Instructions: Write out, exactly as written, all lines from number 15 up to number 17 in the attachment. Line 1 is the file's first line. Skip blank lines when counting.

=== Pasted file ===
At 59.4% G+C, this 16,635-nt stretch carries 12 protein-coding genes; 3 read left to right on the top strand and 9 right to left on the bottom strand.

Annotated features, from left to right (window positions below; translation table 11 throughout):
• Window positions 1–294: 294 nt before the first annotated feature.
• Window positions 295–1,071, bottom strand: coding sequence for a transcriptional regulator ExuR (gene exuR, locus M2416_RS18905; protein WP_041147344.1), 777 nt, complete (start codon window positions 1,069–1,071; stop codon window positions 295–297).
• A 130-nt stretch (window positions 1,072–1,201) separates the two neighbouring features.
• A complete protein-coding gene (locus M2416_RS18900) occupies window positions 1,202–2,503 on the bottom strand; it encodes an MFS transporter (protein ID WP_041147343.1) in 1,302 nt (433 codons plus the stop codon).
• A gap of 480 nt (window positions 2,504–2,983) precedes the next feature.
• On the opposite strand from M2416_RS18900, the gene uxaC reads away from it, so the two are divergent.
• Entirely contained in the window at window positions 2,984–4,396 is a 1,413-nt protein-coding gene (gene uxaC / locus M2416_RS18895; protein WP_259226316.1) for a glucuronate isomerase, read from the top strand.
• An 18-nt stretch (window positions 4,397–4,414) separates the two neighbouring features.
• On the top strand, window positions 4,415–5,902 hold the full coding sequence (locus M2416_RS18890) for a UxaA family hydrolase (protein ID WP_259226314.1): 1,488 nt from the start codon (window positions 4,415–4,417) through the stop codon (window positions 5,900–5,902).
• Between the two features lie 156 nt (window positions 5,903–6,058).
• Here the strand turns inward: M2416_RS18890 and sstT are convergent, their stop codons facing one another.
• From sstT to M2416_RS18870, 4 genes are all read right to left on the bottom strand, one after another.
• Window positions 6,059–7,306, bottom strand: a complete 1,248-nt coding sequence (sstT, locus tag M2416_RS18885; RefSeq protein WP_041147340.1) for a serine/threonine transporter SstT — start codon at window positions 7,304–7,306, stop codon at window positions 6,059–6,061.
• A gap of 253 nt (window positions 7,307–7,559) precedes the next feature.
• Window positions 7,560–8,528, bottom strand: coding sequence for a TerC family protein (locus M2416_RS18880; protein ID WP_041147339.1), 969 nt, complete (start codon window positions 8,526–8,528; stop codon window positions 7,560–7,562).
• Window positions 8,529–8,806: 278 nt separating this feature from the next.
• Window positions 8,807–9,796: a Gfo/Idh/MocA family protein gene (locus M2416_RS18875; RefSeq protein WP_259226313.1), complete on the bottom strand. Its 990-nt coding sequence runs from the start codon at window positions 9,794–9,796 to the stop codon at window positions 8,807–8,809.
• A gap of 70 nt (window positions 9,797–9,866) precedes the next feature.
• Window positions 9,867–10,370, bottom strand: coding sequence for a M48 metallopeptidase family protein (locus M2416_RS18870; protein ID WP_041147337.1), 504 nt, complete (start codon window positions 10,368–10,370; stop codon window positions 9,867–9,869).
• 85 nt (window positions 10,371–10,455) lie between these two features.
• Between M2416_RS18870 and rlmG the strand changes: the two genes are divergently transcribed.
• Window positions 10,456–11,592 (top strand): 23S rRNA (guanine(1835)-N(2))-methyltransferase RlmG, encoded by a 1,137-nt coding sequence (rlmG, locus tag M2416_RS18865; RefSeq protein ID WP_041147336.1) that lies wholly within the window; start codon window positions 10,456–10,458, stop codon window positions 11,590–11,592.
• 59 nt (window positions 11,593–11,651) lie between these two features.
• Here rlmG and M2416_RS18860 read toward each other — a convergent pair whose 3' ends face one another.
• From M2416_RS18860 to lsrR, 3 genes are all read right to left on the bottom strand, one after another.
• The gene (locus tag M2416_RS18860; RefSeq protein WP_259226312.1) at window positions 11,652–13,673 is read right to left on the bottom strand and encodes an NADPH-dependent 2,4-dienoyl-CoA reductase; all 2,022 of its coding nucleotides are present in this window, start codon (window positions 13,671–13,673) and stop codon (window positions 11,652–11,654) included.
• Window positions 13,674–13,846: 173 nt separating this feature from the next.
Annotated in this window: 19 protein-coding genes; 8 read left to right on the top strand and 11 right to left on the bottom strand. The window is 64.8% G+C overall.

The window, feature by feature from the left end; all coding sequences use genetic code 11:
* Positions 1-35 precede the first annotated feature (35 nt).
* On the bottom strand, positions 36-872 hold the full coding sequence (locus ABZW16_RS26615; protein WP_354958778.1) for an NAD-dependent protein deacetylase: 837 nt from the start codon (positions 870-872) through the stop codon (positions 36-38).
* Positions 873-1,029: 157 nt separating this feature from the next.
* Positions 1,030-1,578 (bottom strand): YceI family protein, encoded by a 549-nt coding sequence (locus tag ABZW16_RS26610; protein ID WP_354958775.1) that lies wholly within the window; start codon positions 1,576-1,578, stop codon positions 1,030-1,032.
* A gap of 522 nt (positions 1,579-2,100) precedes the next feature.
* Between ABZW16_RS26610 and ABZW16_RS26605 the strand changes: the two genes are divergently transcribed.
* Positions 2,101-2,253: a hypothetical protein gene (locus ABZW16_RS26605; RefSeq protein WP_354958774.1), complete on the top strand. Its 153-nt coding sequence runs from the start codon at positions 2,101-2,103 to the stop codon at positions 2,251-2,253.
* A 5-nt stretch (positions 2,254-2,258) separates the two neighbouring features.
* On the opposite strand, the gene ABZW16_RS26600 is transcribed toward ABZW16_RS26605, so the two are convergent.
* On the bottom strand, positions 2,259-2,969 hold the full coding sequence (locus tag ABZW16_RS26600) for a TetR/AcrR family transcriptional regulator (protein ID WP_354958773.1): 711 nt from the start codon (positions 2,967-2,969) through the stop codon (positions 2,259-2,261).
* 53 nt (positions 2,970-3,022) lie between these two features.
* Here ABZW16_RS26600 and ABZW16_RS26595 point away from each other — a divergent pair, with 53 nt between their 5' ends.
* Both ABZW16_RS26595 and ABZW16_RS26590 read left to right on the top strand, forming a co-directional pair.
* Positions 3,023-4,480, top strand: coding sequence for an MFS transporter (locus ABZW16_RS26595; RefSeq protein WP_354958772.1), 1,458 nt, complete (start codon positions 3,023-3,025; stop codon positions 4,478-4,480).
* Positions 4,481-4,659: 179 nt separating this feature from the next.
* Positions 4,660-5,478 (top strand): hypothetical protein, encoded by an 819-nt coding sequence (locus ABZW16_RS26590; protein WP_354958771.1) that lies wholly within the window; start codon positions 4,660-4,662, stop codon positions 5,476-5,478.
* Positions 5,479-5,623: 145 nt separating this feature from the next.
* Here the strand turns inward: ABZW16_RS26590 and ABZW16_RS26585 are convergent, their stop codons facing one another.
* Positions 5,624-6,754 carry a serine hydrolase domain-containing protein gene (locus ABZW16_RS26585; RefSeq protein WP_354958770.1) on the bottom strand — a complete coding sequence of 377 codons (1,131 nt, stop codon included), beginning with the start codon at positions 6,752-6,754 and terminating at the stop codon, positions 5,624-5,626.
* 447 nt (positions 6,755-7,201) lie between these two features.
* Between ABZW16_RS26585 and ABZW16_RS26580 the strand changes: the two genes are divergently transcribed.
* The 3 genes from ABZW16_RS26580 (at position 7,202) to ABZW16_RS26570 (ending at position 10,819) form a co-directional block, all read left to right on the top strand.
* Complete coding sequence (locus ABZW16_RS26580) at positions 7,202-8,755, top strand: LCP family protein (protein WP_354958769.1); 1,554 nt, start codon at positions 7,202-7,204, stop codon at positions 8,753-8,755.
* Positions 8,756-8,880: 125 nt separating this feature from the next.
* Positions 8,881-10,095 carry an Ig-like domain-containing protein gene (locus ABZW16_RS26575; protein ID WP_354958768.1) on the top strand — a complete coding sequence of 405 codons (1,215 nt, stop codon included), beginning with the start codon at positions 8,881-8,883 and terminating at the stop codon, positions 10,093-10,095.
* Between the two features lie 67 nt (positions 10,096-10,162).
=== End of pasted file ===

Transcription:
• Window positions 6,059–7,306, bottom strand: a complete 1,248-nt coding sequence (sstT, locus tag M2416_RS18885; RefSeq protein WP_041147340.1) for a serine/threonine transporter SstT — start codon at window positions 7,304–7,306, stop codon at window positions 6,059–6,061.
• A gap of 253 nt (window positions 7,307–7,559) precedes the next feature.
• Window positions 7,560–8,528, bottom strand: coding sequence for a TerC family protein (locus M2416_RS18880; protein ID WP_041147339.1), 969 nt, complete (start codon window positions 8,526–8,528; stop codon window positions 7,560–7,562).